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After her performance, Sotnikova gets a hug from one of the judges.

It was also revealed that the judging panel included a Ukrainian judge with Russian ties, who had previously been suspended for a year due to fixing the ice dancing competition at the 1998 Games in Nagano, Japan. A Russian judge on the panel was also revealed to be the wife of the president and general director of the Russian Skating Federation. Television footage of Sotnikova hugging the Russian judge after the announcement of her gold medal win also casted doubt. While there is no hard evidence of a set-up, it’s hard not to view the situation with some level of skepticism.

In my opinion (based purely on my credentials as a pro casual viewer), I thought Kim had the stronger performance. Kim’s program, though simpler, showcased a cleaner and fundamentally more artistic routine than her Russian counterpart. Sotnikova, though talented, stumbled on a landing, and lacked the maturity and grace that Kim’s program possessed.

But Sotnikova was able to edge out Kim by executing one extra triple jump in her routine, earning her more points under a new judging system that favors technicality over artistry. It’s not a decision that the world may agree with, but I suppose that is why professional figure skating is so fascinating, infuriating, and controversial — all the subjectivity that goes into the judging decisions.

Elsewhere, Seattle’s own beloved short track speed skater J.R. Celski entered the Olympics as the de facto leader and main hope for the U.S. team. Although Celski failed to podium for three of his four eligible events, he helped the U.S. team take home the silver medal in the team relay event. Congrats to Celski and his fellow teammates!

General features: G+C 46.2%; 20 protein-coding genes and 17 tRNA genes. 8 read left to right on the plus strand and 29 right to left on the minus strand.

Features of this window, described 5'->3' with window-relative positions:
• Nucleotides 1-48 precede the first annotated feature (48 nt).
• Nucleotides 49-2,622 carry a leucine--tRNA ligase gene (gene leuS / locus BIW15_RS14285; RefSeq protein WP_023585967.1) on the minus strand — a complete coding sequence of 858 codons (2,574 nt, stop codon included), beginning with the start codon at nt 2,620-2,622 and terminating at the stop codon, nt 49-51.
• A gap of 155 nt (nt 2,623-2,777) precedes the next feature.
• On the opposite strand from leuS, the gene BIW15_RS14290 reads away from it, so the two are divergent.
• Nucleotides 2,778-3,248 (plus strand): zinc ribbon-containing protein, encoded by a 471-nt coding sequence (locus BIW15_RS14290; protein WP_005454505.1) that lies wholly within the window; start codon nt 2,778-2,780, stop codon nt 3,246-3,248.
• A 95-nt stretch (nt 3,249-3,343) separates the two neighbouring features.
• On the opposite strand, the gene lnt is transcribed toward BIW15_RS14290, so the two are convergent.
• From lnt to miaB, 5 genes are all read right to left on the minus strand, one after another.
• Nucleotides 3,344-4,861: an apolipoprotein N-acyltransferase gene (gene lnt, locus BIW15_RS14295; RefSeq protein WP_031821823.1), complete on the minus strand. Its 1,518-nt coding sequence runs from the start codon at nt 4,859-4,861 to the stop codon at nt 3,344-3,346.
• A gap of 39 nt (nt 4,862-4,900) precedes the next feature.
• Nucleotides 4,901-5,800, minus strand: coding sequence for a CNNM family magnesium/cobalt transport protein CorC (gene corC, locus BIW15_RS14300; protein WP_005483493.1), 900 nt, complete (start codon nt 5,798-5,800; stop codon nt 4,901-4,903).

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Alex Trebek, host of Jeopardy! and Arthur Chu, contestant.

Game show controversy

There’s a new game show champ in town and his name is Arthur Chu. As of this writing, Chu is on a nine-time “Jeopardy!” winning streak. He appears to be on track to continue kicking butt and taking names on the show. However, Chu’s winning streak has been a polarizing one, as he employs extensive game theory, aggressive buzzing, and a brash manner in order to bulldoze his competitors. It’s a different playing technique than what long-time viewers are used to. Chu plays the game with ruthless pragmatism, while it seems as if fans prefer game contestants that come off humble and, well, effortlessly genius.

Because the show’s traditional fans dislike Chu’s swagger, a major audience backlash resulted in social media slams against him, targeting his race, appearance, and personality on the show.

Still, Chu proves that he doesn’t care what anyone else thinks, and often slams his detractors right back. It doesn’t look like Chu’s winning streak, or his confidence, will be letting up any time soon. Catch “Jeopardy!” later this week to watch Chu in action. (end)

Vivian Nguyen can be reached at info@nwasianweekly.com.